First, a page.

We spend years tweaking and experimenting, constantly trying
different pieces of gear and techniques to achieve the perfect mix.
However, while creating monitor mixes (whether onstage or in session),
we have to please the performers themselves — some very
particular customers. After all, artists perform better when they like
their monitor mixes.
We always seem to experience a shortage of pre-fade console sends,
limiting the number of available cue mixes. So do you please the
drummer, the bassist, the singer or the lead guitar player, not to
mention three backup vocalists, two keyboardists, a horn section and a
conga player? Even in pro live sound with a dedicated monitor engineer,
do the backup singers really get as much attention to their mixes as
the diva — or divo? And time is always tight, whether during
soundchecks or setting up for a tracking date.
One possible solution to this situation is the Aviom A-16 Personal
Monitor Mixing System, which gives performers individual control over
16 input channels to create their own stereo monitor mixes. Custom
mixes can be saved for later recall, and the mix output can be routed
to headphones, spot monitors, floor wedges or in-ear monitors.
One thing that sets the Aviom A-16 apart from earlier monitor mix
systems is its use of A-Net, a proprietary LAN technology optimized for
real-time multichannel digital audio transmission. A-Net allows the
transmission of 16 channels of 24-bit digital audio over a single Cat-5
cable, with up to 500 feet between components. The protocol is based on
— but is not — Ethernet, although the A-16 uses
RJ-45 network connectors and standard Cat-5 interface cabling.
The system comprises a single-rackspace A-16T Transmitter ($749.95),
which takes up to 16 analog line-level inputs, converts them to 24-bit
digital form and packetizes those channels into the A-Net format, which
is sent out over Cat-5 cable to any number of A-16 Personal Mixer units
($439.95/each). The A-16T’s front-panel controls include switches for
input level matching, with four settings (-10/0/+4/+22 dB); switches
for linking channels to operate as stereo pairs; individual signal
presence and clip lights for each of the 16 channels; and an RJ-45
A-Net output jack. The rear panel has 16 ¼-inch TRS inputs
(accepting balanced or unbalanced sources) and 16 identical channel
thru jacks, which provide a copy of the signal that is plugged into the
input jack above it. These are ideal for applications where users don’t
have 16 available sends and want to use channel or group insert jacks
to interface with the Transmitter.
Once at the A-16 mixer, the channels are converted back to analog
and users have fingertip-control over volume, panning, mutes, grouping
treble and bass. There are 16 memory locations to store user presets.
The mixer’s connections include A-Net input and output (the latter for
daisy-chaining another A-16 mixer into the system), master output (with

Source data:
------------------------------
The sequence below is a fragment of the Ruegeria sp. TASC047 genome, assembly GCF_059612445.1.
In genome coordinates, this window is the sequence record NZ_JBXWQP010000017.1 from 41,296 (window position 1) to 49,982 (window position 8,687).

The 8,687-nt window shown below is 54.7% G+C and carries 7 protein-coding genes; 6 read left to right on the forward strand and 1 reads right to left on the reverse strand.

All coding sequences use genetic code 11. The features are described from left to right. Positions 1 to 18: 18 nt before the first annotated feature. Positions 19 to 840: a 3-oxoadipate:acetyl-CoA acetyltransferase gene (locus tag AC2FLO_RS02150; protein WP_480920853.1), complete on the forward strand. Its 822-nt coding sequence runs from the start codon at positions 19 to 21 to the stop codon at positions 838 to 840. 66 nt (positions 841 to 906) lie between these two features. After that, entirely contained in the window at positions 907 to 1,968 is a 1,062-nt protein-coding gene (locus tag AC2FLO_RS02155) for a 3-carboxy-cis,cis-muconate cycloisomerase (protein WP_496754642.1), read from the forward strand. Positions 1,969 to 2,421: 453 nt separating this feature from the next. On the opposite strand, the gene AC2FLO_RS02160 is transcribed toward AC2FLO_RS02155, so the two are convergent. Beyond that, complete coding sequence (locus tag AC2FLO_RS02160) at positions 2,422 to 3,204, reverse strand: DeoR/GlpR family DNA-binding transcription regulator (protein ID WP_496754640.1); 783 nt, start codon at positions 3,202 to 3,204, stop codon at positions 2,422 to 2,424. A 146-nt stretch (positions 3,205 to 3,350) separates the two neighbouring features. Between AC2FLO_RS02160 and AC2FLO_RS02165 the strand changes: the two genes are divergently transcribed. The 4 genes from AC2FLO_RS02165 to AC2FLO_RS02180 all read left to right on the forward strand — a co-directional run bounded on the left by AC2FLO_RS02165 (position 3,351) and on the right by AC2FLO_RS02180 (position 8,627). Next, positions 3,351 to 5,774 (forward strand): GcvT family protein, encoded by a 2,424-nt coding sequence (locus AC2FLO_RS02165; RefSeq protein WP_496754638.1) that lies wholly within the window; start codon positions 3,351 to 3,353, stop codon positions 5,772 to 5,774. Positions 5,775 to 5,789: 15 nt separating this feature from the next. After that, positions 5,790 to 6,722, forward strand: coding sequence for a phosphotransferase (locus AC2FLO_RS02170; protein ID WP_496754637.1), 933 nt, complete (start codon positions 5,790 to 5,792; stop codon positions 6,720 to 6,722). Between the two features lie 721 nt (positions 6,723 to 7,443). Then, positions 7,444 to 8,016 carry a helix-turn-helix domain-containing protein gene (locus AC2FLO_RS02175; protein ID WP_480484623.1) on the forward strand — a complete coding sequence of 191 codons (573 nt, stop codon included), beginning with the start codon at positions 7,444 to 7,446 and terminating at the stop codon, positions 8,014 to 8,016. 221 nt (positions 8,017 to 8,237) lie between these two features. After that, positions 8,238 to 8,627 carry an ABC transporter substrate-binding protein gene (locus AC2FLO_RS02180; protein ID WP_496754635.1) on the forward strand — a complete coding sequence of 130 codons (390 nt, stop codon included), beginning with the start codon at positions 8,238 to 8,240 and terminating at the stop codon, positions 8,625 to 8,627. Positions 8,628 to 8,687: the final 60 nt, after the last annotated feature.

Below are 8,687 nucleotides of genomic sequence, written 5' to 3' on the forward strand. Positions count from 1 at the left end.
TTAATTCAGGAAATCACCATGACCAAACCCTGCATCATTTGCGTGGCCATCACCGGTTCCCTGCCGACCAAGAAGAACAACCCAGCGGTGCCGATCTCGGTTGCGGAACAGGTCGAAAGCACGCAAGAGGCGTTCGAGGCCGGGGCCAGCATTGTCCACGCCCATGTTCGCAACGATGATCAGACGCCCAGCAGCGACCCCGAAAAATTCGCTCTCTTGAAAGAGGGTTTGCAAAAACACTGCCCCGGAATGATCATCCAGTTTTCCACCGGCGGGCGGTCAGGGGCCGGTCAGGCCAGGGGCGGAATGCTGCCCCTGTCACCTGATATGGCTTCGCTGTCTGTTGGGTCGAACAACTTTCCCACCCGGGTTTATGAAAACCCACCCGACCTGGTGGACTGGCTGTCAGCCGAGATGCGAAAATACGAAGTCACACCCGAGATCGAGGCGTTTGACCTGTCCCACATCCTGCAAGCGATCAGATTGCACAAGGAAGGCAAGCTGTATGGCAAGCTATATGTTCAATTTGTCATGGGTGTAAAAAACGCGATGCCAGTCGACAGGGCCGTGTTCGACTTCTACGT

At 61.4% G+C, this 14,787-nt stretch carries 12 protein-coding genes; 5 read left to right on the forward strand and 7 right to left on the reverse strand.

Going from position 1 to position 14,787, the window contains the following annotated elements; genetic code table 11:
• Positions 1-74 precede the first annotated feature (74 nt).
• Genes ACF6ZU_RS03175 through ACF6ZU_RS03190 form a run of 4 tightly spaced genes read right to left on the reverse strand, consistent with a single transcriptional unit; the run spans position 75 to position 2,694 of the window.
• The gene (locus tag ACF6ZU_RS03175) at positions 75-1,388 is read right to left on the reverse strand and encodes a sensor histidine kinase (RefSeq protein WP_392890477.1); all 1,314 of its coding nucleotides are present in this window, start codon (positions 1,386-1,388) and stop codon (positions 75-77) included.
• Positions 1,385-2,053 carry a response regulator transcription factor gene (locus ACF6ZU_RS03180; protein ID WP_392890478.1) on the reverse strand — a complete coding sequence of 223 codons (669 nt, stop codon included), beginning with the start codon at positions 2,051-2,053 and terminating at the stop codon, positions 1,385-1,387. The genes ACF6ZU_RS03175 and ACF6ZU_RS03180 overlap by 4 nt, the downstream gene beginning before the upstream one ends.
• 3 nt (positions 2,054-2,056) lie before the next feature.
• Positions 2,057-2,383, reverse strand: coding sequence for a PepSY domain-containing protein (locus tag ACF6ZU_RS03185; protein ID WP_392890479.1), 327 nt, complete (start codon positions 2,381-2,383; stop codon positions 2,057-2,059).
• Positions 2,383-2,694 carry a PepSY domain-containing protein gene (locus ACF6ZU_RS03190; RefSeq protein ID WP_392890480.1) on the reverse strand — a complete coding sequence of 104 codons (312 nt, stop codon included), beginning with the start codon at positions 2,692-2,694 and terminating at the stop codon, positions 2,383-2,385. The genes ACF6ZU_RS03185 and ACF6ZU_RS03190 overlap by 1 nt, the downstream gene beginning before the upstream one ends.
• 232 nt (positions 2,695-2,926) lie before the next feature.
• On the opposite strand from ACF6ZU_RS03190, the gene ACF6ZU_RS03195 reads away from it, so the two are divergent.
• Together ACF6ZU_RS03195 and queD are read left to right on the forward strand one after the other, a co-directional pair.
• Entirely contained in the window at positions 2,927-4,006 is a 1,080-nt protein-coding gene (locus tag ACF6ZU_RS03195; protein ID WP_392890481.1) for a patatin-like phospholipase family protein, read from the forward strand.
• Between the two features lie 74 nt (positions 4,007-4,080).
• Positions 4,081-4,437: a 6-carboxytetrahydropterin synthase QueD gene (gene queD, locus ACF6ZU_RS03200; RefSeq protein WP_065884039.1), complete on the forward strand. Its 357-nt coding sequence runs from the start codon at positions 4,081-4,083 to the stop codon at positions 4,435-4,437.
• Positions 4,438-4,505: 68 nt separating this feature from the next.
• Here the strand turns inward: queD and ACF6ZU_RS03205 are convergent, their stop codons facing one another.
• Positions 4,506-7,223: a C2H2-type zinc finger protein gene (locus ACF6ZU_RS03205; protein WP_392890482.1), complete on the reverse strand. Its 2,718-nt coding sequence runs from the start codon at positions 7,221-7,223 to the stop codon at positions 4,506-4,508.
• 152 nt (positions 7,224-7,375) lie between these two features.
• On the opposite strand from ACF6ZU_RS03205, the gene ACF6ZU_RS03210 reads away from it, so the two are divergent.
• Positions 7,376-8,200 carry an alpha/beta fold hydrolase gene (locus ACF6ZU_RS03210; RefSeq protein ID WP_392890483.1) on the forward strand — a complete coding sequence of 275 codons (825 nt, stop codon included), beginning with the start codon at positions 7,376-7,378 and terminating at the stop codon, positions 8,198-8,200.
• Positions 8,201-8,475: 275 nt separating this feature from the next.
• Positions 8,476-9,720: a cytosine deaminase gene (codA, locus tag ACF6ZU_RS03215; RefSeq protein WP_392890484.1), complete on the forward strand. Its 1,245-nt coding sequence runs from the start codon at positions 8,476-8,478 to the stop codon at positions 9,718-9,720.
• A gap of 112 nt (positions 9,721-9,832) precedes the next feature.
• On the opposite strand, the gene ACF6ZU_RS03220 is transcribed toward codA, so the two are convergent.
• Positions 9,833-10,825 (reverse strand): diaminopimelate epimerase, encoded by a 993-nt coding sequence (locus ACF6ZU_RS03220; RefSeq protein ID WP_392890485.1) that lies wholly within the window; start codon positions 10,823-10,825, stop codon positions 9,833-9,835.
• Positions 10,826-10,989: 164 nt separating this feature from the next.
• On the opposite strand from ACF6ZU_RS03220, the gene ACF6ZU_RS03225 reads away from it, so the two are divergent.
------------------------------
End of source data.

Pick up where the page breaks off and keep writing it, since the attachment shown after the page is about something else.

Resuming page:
volume pot) for headphones or driving powered monitors, and power input
for the (included) external DC power adapter.
System setup is straightforward: I patched the A-16T’s inputs into
my console, flipped the unit’s gain switches until the clip lights went
off, ran the A-Net cable from the Transmitter to the first A-16 mixer
and I was set — sort of. You see, I have in-wall snakes for mic
lines, headphone feeds and even low-capacitance MIDI cabling from my
control room into the studio. However, I don’t have any Cat-5 runs, so
we had to route the cable out of the control room’s door to reach the
studio. In my room, the supplied 30-foot cable wasn’t long enough, so
we substituted a 50-foot network cable (available at most computer
stores or from Aviom) that worked fine. Running a cable out the door,
down the hall and across the floor wasn’t pretty, but it worked, and
because the cable is very small in diameter, it can be concealed/routed
much more easily than a 16-line analog snake! Also, Cat-5 cable is
relatively easy to install and can be run through walls and terminated
in an RJ-45 jackplate for permanent installs.
Once hooked up, everything went smoothly, with the main snag being
that the mixers are lightweight and, with three or four cables
attached, tend to slide off surfaces. This is solved by an optional
$24.95 mic stand mount.
Creating A-16 monitor mixes is no sweat: Just press the Select
button for any of the 16 channels, turn the gain and pan knobs to your
liking, and repeat the process on the other channels. The whole
procedure takes about a minute or two. Multiple faders can then be
grouped for soloing or muting and saved for immediate recall, which
takes no more than five minutes to master. Simplicity is the key here.
The treble and bass controls are ±12dB shelving filters at 160 Hz
and 9 kHz and are quite musical. The output control was loud enough to
drive drummer headphones — no problem here — and system
latency was virtually imperceptible.
The A-16 system works well and does what it promises. For anyone
seeking more advanced control, the rackmount $799.95 A-16R Personal
Mixer (shipping this month) can substitute for any A-16 mixer in the
chain, adding balanced outs, stereo insert points and a stereo aux mix
input (for click tracks, other source feeds, etc.). But either way, the
A-16 system puts cutting-edge technology into an affordable and
flexible solution for musicians onstage or in the studio.
Aviom Inc., 610/738-9005, www.aviom.com.